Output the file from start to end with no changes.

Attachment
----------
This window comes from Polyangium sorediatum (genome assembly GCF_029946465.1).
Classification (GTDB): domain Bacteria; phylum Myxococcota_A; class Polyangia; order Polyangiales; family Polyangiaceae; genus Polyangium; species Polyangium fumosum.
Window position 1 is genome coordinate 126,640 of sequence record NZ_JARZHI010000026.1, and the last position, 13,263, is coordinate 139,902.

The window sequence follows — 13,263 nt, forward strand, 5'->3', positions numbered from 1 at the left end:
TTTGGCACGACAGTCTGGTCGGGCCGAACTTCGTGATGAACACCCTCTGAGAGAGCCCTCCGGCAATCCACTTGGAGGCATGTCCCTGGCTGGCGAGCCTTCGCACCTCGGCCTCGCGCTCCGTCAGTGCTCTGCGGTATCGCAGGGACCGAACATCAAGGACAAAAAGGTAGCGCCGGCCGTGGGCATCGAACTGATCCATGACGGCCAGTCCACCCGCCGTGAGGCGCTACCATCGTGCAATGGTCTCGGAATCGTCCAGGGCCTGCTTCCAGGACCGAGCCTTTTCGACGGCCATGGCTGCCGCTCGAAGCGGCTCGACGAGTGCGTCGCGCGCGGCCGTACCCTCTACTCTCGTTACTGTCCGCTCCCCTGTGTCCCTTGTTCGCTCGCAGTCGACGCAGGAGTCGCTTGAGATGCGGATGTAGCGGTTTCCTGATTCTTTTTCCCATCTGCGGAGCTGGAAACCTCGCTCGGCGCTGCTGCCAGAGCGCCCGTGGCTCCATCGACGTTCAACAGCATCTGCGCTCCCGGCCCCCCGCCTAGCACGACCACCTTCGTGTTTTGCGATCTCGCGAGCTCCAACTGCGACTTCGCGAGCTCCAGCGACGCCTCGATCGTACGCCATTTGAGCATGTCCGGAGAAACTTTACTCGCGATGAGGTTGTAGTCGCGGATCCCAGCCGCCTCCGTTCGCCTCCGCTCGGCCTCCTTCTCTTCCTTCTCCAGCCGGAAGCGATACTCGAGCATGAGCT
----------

This window comes from Polyangium sorediatum (genome assembly GCF_029946465.1).
Classification (GTDB): domain Bacteria; phylum Myxococcota_A; class Polyangia; order Polyangiales; family Polyangiaceae; genus Polyangium; species Polyangium fumosum.
Window position 1 is genome coordinate 126,640 of sequence record NZ_JARZHI010000026.1, and the last position, 13,263, is coordinate 139,902.

The window sequence follows — 13,263 nt, forward strand, 5'->3', positions numbered from 1 at the left end:
TTTGGCACGACAGTCTGGTCGGGCCGAACTTCGTGATGAACACCCTCTGAGAGAGCCCTCCGGCAATCCACTTGGAGGCATGTCCCTGGCTGGCGAGCCTTCGCACCTCGGCCTCGCGCTCCGTCAGTGCTCTGCGGTATCGCAGGGACCGAACATCAAGGACAAAAAGGTAGCGCCGGCCGTGGGCATCGAACTGATCCATGACGGCCAGTCCACCCGCCGTGAGGCGCTACCATCGTGCAATGGTCTCGGAATCGTCCAGGGCCTGCTTCCAGGACCGAGCCTTTTCGACGGCCATGGCTGCCGCTCGAAGCGGCTCGACGAGTGCGTCGCGCGCGGCCGTACCCTCTACTCTCGTTACTGTCCGCTCCCCTGTGTCCCTTGTTCGCTCGCAGTCGACGCAGGAGTCGCTTGAGATGCGGATGTAGCGGTTTCCTGATTCTTTTTCCCATCTGCGGAGCTGGAAACCTCGCTCGGCGCTGCTGCCAGAGCGCCCGTGGCTCCATCGACGTTCAACAGCATCTGCGCTCCCGGCCCCCCGCCTAGCACGACCACCTTCGTGTTTTGCGATCTCGCGAGCTCCAACTGCGACTTCGCGAGCTCCAGCGACGCCTCGATCGTACGCCATTTGAGCATGTCCGGAGAAACTTTACTCGCGATGAGGTTGTAGTCGCGGATCCCAGCCGCCTCCGTTCGCCTCCGCTCGGCCTCCTTCTCTTCCTTCTCCAGCCGGAAGCGATACTCGAGCATGAGCT